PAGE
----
We can do it in English for some words, like “kitty” and “doggy”. But what if you have a cute wee laptop, or you get a lovely wee desert at the end of your meal? Something is just missing to really emphasise it.
4. “<@;-P ” Emotional context
Languages exist to share ideas and express things, which is why I find it odd that English is missing so much emotional information. Most of our emotions have to be conveyed through the tone of our voice, our body language, or a description of our feelings with a long string of words like, “and I felt sad about that”, for example.
Other languages are much more efficient here, and can express the same information in the same amount of time, while also adding in the emotional context. For example, in Spanish a dog is perro, but a “big, scary” dog is perrazo. The added suffix –azo provides the emotion.
But for me, this quality is best captured in American Sign Language. I remember once when I met a deaf person who signed to me in ASL a story about her driving at night when her headlights were out, so she didn't see a tree ahead and had to swerve around it.
In English, the basic facts of the situation can be conveyed in the way I've just done it, but how did the storyteller feel? We just guess or it's obvious. In American Sign Language, though, (and other sign languages), how you felt during a story is conveyed in your signs and on your face. I could see how shocked she was (not angry) when the tree appeared out of nowhere, how relieved (not confused) she was when she just missed it, and how far her car was away from the tree – all from the positioning of her signs. We can add this information in English, but it's cumbersome, and each addition requires an extra sentence.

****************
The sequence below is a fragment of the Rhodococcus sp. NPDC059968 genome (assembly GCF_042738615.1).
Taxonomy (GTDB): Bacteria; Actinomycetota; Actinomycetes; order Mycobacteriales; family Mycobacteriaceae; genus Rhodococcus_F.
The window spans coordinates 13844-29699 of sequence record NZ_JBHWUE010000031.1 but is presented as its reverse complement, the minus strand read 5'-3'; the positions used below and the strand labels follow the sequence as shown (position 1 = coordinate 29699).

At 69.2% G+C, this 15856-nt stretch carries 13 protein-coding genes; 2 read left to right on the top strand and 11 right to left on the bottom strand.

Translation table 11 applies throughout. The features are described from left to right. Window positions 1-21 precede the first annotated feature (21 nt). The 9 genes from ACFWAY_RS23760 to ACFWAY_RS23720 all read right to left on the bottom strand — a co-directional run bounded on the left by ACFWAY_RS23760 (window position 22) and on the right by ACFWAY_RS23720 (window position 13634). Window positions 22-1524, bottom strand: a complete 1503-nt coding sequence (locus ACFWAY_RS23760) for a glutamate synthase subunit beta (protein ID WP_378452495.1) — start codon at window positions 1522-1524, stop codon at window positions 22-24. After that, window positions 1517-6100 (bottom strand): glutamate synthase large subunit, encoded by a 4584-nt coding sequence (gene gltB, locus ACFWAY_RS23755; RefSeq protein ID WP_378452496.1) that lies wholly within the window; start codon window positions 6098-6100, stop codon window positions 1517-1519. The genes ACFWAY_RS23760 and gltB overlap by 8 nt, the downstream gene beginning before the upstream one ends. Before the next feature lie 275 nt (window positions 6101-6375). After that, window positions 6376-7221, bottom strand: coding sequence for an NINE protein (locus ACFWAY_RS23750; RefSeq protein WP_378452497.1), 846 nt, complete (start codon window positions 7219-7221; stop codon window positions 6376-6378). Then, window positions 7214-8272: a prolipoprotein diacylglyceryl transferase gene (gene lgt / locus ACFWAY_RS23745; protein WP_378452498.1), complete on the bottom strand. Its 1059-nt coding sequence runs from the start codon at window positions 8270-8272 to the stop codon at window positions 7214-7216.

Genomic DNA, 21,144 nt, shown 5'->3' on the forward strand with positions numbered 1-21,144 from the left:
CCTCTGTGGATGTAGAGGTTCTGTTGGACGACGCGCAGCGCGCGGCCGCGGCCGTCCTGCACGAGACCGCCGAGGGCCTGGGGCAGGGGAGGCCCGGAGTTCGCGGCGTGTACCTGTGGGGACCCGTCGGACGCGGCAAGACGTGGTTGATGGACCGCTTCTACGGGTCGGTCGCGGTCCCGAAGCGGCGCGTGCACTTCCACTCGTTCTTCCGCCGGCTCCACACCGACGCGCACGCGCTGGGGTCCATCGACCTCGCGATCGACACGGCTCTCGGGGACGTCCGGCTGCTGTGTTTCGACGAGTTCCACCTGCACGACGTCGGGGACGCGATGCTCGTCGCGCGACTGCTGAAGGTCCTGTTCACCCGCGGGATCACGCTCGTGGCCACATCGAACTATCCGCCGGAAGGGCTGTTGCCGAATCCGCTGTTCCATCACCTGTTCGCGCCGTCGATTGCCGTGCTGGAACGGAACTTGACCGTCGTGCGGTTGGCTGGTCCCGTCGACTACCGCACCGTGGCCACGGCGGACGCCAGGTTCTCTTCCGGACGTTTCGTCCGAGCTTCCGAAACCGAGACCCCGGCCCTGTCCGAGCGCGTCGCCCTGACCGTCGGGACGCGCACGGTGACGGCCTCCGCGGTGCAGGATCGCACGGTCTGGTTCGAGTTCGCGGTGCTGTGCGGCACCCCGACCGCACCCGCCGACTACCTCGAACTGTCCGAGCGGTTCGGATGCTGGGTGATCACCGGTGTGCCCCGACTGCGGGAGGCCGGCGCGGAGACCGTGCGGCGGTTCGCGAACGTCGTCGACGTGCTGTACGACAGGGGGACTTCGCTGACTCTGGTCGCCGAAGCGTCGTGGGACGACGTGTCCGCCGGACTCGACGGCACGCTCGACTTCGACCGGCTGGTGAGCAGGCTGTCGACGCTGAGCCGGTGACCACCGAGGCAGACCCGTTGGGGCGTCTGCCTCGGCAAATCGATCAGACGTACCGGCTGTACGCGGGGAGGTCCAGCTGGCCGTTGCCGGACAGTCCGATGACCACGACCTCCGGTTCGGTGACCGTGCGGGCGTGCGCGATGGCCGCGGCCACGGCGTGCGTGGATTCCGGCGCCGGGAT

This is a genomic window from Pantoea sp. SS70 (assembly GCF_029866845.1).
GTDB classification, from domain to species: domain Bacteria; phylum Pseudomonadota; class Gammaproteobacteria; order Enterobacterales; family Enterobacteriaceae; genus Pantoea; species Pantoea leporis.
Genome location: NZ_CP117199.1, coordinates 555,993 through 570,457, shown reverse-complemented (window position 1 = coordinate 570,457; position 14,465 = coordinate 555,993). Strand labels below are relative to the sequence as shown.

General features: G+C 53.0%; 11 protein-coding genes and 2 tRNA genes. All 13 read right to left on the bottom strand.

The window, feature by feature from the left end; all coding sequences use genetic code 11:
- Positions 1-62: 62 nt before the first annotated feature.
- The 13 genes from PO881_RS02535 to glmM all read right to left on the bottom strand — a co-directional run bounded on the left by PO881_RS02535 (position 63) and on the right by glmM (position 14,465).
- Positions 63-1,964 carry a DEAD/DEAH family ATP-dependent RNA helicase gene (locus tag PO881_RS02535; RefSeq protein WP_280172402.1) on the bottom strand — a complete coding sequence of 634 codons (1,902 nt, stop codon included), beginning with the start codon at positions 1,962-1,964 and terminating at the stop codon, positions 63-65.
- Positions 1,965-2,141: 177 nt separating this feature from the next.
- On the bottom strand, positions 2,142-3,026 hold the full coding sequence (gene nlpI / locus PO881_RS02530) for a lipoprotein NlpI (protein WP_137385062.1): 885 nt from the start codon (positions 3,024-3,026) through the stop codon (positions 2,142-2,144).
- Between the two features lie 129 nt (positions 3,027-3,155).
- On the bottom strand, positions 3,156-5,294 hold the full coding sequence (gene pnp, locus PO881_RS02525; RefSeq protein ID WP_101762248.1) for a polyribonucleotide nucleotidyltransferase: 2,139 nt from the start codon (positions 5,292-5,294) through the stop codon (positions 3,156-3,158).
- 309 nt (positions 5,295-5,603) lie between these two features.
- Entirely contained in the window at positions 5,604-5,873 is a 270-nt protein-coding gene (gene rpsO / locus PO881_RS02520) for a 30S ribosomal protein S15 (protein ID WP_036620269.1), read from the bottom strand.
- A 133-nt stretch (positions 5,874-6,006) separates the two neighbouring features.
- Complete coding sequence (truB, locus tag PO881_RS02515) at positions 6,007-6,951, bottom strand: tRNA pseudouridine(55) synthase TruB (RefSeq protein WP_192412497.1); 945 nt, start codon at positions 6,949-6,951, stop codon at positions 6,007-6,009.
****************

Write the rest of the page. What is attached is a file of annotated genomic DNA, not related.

With other languages like ASL, it's as if the language is filled with extremely useful and colourful emojis!
5. “The alligator-hangout.” Straightforward new word formation
One of the best parts of learning “agglutinative” languages is that you can not only figure out what a word means based on its component pieces, but you can “create” words yourself very easily and it's likely to be understood – or may even already be in common use!
If you are learning most languages and see a word like “delay”, without knowing it in advance you may be left confused. There's nothing about the word or its components (either the “de” or the “lay”) that suggests it has to do with arriving late.
However, languages like Esperanto would require simply that you know the standard word formation. So, if you know the word for “early” (frua), then you already know the word for “late”, which in Esperanto would be “opposite-early” or malfrua. Even better is that you can figure out from this how to say “to make late” or “to delay” through the standard suffix -igi, which means “to make it happen.” So to say “to make late” (delay) in Esperanto, you simply say malfruigi (“opposite-early-make”).
This cool feature means that in Esperanto, you can create entirely new words on a whim, as long as you follow the rules of word formation, and other speakers will totally understand you! You can even do this to a creative extreme, and keep adding wonderful versions of the word, but still keep the conversation flowing smoothly. For instance, you could make up a new word like:
“Foriru!” ŝi bojis ĝeniĝbrove. = “Go away!” she barked with a troubled frown.
- ĝeni = to trouble
- ĝeniĝi = to be bothered/troubled (adding “iĝ” is like “to become <root>”)
- brovo = (eye)brow
- So literally “troubled-brow-ly”
You could expand on this and say ĝeniĝbrovulo (the guy with the troubled frown), or even further with ĝeniĝbrovulejo (the place where people have troubled frowns), and hell, why not ĝeniĝbrovulejegestrino (the female ruler of the really big place where people have troubled frowns). The first time any intermediate or higher Esperanto speaker hears this word, he/she will know what you mean, even if you are the first person in history to have uttered this strange new word. This makes the language extremely rich… and fun!